IDEAS home Printed from
MyIDEAS: Log in (now much improved!) to save this article

Sub-prime Mortgage Lending in the UK

Listed author(s):
  • Mark Stephens
  • Deborah Quilgars
Registered author(s):

    This article draws on a census survey of lenders and other published evidence to provide a critical overview of the sub-prime mortgage sector in the UK. Its origins and growth are identified as lying in a combination of changes in the structure of the economy and the introduction of automated credit scoring. The sub-prime market serves a diversity of needs with a clear function of credit repair being suggested by the high proportion of re-mortgages into the sector. Sub-prime borrowers are drawn from across the social and economic spectrum yet significantly higher levels of default are found among them. While much of this additional risk is inherent in the market the institutional structure that underpins sub-prime lending in the UK appears to amplify the levels of risk unnecessarily. Sub-prime lending is conducted disproportionately through centralised lenders reliant on securitization for funding and using brokers to originate loans. This builds a series of information asymmetries into the system and has exposed borrowers to volatility in rates and credit supply that occurred from the fall in world-wide liquidity in 2007. It is suggested that in principle risks could be better handled by integrating the sub-prime market within the mainstream market and applying a graduated approach to risk-based pricing.

    If you experience problems downloading a file, check if you have the proper application to view it first. In case of further problems read the IDEAS help page. Note that these files are not on the IDEAS site. Please be patient as the files may be large.

    File URL:
    Download Restriction: Access to full text is restricted to subscribers.

    As the access to this document is restricted, you may want to look for a different version under "Related research" (further below) or search for a different version of it.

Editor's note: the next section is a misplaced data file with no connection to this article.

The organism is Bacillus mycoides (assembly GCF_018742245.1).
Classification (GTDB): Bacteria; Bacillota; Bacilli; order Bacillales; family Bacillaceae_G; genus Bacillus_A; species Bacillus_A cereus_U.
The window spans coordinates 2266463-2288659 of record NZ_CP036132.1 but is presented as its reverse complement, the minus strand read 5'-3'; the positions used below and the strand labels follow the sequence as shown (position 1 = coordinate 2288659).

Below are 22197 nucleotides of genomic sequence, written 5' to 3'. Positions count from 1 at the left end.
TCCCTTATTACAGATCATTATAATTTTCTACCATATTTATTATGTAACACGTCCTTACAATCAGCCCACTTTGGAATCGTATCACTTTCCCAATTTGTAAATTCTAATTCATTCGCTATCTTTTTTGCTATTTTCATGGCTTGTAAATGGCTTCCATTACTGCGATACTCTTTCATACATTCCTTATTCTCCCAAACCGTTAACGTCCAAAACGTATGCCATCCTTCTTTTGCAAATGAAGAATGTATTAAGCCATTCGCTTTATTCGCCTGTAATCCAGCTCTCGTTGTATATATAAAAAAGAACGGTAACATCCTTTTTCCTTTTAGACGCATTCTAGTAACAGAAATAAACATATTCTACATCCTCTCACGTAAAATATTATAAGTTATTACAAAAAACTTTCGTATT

Article provided by Taylor & Francis Journals in its journal International Journal of Housing Policy.

    Volume (Year): 8 (2008)
    Issue (Month): 2 ()
    Pages: 197-215

    in new window

    Handle: RePEc:taf:intjhp:v:8:y:2008:i:2:p:197-215
    DOI: 10.1080/14616710802037458
    Contact details of provider: Web page:

    Order Information: Web:

    No references listed on IDEAS
    You can help add them by filling out this form.

    This item is not listed on Wikipedia, on a reading list or among the top items on IDEAS.

    When requesting a correction, please mention this item's handle: RePEc:taf:intjhp:v:8:y:2008:i:2:p:197-215. See general information about how to correct material in RePEc.

    For technical questions regarding this item, or to correct its authors, title, abstract, bibliographic or download information, contact: (Chris Longhurst)

    If you have authored this item and are not yet registered with RePEc, we encourage you to do it here. This allows to link your profile to this item. It also allows you to accept potential citations to this item that we are uncertain about.

    If references are entirely missing, you can add them using this form.

    If the full references list an item that is present in RePEc, but the system did not link to it, you can help with this form.

    If you know of missing items citing this one, you can help us creating those links by adding the relevant references in the same way as above, for each refering item. If you are a registered author of this item, you may also want to check the "citations" tab in your profile, as there may be some citations waiting for confirmation.

    Please note that corrections may take a couple of weeks to filter through the various RePEc services.

    This information is provided to you by IDEAS at the Research Division of the Federal Reserve Bank of St. Louis using RePEc data.